Posted by Kevin Danielson on 5/22/15 9:50 AM

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Every day it seems Washington Metropolitan Area Transit Authority (WMATA) faces new challenges as it attempts to operate and rehabilitate an aging system. And, unfortunately, one of the challenges created by passengers has been a longtime problem for public transportation.

Martin Di Caro reports in his WAMU article, “Why Do People Jump Metro Fare Gates? Because They Can” that fare evasions cost WMATA between two and three percent of annual fare revenue. As of 2013, this share estimates to about \$19 million or an average of 8.5 million fare evasions (WMATA’s Approved FY 2015 Annual Budget). Stepping up enforcement is an obvious approach, but is it feasible?

## Citation Costs & Probability

Di Caro reports the DC first-time offense for fare evasion is a \$50 citation and equivalent to the cost of 30 bus or 16 Metro rides. His assumption is fares for bus and Metro rides must average to \$1.75 and \$3.00, respectively (Mr. Di Caro must not ride the Metro during peak hours). So if a passenger has never received a citation, he must effectively ride the bus for free 30 times before citation or ride the Metro 16 times for free before citation. But these break-even costs do not consider a critical component:  citation probability.

Digging deeper, Metro Transit police report the last five years of enforcement efforts on the WMATA website. In 2013, Metro Transit police reported 3,157 fare evasion enforcement efforts, making the ratio of enforcement efforts to fare evasions 3,157 to the aforementioned 8.5 million. Holding other factors such as location and time of day constant, the probability of a first time bus citation is 3,157 to 8.5 million or 0.04%. The probability of a first time Metro citation is 0.08% (the risk of citation doubles because Metro passengers must evade fares on entrance and egress from the system).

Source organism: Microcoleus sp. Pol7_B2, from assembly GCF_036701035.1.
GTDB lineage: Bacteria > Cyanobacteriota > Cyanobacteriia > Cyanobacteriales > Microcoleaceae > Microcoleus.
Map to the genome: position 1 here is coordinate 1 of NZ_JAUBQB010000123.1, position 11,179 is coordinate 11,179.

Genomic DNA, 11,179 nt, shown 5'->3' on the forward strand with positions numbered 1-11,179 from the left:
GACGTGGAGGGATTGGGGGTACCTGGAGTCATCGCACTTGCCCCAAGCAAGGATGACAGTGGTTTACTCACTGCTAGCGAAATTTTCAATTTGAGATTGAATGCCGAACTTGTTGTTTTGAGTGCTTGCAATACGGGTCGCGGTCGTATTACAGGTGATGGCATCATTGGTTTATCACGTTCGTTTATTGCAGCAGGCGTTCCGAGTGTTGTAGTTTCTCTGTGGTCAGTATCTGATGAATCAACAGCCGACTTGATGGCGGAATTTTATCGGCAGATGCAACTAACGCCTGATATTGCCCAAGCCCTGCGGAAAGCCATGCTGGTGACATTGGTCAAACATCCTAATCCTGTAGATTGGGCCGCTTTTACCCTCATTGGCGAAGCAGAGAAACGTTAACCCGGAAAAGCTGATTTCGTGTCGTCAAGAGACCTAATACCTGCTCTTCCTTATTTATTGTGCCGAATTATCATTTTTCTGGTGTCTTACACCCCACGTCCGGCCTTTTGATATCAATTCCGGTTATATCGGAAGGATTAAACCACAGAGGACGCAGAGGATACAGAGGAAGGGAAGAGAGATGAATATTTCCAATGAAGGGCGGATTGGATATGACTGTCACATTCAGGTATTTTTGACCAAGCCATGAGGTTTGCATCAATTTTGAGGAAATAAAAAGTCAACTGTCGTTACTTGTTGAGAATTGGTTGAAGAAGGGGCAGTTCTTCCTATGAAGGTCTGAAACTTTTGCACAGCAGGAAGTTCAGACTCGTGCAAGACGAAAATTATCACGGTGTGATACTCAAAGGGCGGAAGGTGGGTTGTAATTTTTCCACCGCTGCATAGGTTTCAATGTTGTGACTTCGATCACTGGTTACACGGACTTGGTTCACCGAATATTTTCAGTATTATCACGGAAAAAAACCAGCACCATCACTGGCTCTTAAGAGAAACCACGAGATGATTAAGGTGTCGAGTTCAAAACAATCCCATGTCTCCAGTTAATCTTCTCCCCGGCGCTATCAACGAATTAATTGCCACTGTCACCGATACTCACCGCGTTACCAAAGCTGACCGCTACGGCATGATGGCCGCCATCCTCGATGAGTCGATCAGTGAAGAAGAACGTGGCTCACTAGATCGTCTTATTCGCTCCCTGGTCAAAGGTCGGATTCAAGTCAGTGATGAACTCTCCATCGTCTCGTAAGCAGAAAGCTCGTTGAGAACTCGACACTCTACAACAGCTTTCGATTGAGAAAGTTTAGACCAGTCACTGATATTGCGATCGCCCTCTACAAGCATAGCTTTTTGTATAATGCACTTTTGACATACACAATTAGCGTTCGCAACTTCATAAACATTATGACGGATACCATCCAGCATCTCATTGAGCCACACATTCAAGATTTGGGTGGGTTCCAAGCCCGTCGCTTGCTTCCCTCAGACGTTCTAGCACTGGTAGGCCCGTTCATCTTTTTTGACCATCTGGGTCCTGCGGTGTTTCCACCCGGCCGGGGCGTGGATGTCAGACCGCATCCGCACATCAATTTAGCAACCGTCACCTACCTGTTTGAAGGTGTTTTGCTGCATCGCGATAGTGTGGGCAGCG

## Expected Value of Evading a Metro Fare

The first-time offense expected value of fare evasion can be calculated as citation cost times citation probability. Each bus fare evasion expected cost is \$0.02 or (\$50 x 0.04%). At a \$1.75 fare per bus ride, the expected value of each evasion is then \$1.75 - \$0.02, or a profit of \$1.73. Each Metro fare evasion expected cost is \$0.04 or (\$50 x 0.08%). At a \$3.00 fare per Metro ride, the expected value of each evasion is then \$3.00 - \$0.04, or a profit of \$2.96. Thus fare evaders earn a profit after just one evasion—far fewer than the 30 or 16 rides transit authorities claim.

## How Can Metro Reduce Fare Evaders?

How much would Metro Transit police have to step up their game to make the expected value of fare evasion negative (not worthwhile)? Quite a bit. Holding all else constant, citation probability for bus fare evasion would need to be at least 3.5% (requiring over 290,000 enforcement efforts). Citation probability for Metro fare evasion would need to be at least 6% (requiring over 250,000 enforcement efforts).

As there were only 93,792 total enforcement efforts reported by Metro Transit police for 2013, a several thousand percent increase in fare enforcement seems neither likely nor cost-effective. A more feasible approach is to increase citation cost such that the expected value of fare evasion, holding all else constant, is negative. To achieve negative expected value, the first time bus and train citation costs would need to be over \$4,700 and \$4,000, respectively (\$4,700 x 0.04% and \$4,000 x 0.08%).

While citing almost felony-level fines for first time fare evasion is the economic solution, it can be ruled-out as too politically sensitive. And even increasing the citation cost by a factor of 10 (\$500) would still require an over 800% increase in enforcement. So it seems the truly feasible approach is for WMATA to attract more paying passengers in order to further subsidize the rides of fare evaders.

Topics: data analytics